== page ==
I’ve been thinking a lot lately about unintentional sexism. For those who haven’t read any of my books, the Carrie Mae Mysteries, feature a group of women who work for Carrie Mae Cosmetics Corporation, which just happens to also be running an all female spy organization that focuses on women’s issues through-out the world. Because women can multi-task, that’s why. It’s a light-hearted premise that allows me to talk about women’s issues, which can be kind of a downer, in a light-hearted way.
I knew I was writing from a feminist perspective, but I’d always thought of sexism as the way in which society/men would intentionally attempt to hold power and subjugate women. But when the first book, Bulletproof Mascara, came out I was unprepared for how many people couldn’t seem to wrap their head around the concept. “It’s girls… who are spies, and they do the fighting?” You could practically see, “does not compute” written on their foreheads. One over seventy gentleman actually asked, “But if you like that kind of James Bond story, why did you write it about girls?” He wasn’t being mean; he just honestly didn’t understand why I wouldn’t write about a man. After a moment of floundering, I responded that we all wanted characters that we could pretend to be and this was my attempt to give girls someone to look up to. After some discussion he seemed to be nodding a long. I hope that I broadened his horizons, but I also know he didn’t buy the book. Another man who’d been forced to read the book by his reading group commented that he had been worried that he wouldn’t like it, but ended up enjoying it because “they were just people learning new skills!” That’s right – women are people too. It’s a shocking concept, but I’m pretty sure you can adjust.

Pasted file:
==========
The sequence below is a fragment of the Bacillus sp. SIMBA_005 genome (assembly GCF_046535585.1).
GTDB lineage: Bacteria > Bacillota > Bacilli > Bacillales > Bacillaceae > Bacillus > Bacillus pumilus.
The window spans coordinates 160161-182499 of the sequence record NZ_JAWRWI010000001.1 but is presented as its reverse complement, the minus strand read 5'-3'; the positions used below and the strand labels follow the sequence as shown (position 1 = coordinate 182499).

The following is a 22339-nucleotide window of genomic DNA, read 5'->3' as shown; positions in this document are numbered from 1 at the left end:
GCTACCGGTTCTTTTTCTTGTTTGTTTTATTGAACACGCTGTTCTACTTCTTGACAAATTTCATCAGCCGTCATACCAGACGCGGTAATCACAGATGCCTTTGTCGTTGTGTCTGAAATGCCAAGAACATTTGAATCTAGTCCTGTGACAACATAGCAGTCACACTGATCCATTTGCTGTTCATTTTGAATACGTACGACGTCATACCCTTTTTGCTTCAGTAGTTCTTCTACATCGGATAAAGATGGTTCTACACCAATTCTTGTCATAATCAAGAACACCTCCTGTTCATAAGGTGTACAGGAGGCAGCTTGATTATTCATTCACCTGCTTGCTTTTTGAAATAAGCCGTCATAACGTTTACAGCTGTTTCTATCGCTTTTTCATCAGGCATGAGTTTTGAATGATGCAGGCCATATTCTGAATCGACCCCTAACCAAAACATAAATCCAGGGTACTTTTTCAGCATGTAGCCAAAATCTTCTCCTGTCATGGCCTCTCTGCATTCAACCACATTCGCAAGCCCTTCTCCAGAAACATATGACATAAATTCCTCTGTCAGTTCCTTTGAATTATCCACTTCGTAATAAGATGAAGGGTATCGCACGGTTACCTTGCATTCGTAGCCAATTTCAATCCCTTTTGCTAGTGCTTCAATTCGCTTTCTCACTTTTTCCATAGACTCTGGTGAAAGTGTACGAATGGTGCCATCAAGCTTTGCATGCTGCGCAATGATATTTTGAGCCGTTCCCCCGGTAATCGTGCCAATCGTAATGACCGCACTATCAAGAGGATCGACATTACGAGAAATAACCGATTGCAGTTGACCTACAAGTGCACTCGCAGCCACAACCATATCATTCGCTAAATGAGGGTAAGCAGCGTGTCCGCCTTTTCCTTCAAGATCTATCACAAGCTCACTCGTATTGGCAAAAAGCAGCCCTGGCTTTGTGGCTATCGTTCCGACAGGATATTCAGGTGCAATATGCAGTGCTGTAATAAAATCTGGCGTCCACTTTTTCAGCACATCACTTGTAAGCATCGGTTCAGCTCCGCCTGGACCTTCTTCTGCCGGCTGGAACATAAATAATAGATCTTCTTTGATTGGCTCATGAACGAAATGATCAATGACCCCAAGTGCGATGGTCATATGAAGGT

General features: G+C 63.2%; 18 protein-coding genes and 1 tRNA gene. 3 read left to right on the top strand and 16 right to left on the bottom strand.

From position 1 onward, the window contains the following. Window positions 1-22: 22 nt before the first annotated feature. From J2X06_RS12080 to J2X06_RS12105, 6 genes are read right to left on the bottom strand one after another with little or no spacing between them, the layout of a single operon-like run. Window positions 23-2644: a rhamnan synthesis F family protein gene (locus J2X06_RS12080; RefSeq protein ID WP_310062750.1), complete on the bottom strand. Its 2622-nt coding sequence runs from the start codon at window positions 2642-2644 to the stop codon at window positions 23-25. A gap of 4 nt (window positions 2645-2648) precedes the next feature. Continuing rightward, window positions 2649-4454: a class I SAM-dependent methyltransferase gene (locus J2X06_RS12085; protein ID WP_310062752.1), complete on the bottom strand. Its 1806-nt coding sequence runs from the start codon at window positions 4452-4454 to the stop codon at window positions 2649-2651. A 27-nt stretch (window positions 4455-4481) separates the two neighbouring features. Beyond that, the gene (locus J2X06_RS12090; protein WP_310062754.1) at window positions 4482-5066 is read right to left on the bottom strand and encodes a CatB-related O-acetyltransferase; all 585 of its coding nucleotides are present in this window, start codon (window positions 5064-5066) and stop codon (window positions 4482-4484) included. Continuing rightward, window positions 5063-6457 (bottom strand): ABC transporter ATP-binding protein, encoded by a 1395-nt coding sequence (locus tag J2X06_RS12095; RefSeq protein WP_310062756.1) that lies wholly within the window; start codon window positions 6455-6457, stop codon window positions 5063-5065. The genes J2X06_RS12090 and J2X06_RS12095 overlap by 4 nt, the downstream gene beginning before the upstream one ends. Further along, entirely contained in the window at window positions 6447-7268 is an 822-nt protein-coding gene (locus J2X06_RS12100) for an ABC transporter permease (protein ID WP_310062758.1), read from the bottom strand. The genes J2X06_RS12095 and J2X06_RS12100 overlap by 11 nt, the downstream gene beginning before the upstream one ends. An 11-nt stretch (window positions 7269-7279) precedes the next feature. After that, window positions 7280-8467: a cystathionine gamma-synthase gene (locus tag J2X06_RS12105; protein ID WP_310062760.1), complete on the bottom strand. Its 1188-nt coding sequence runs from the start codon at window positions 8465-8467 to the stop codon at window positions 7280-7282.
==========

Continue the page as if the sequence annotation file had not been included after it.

But I can’t say that other people (aka men) have the exclusive on this locked down paradigm of what girls can do. As I sat down to work on a Carrie Mae short story featuring my sniper Ellen and a Cambodian drug dealer in Canada I kept thinking that I should throw in a man. Maybe the security guard should be a man? What about the plane pilot? He should be a man, right? The driver? And then I thought – it’s an organization entirely staffed by women, why am I trying to shoe-horn in a dude?
As I was pondering my own desire to shove a man into a narrative that clearly didn’t need one, I got an email from a friend who has been renewing her fitness goals and has decided to go back to the gym and start lifting weights with the goal of doing a pull-up. As she has announced her plans to various friends and colleagues, their responses have all started with, “But…” One college educated friend actually said, “But girls can’t do pull-ups because we’re built differently.” To that I say – look, here’s a video of girl doing pull-ups. But why is that we always think about women in terms of things they can’t do? Why are we so quick to make sure other women know they can’t do that? What does it take to make the paradigm shift? When do women get to be people?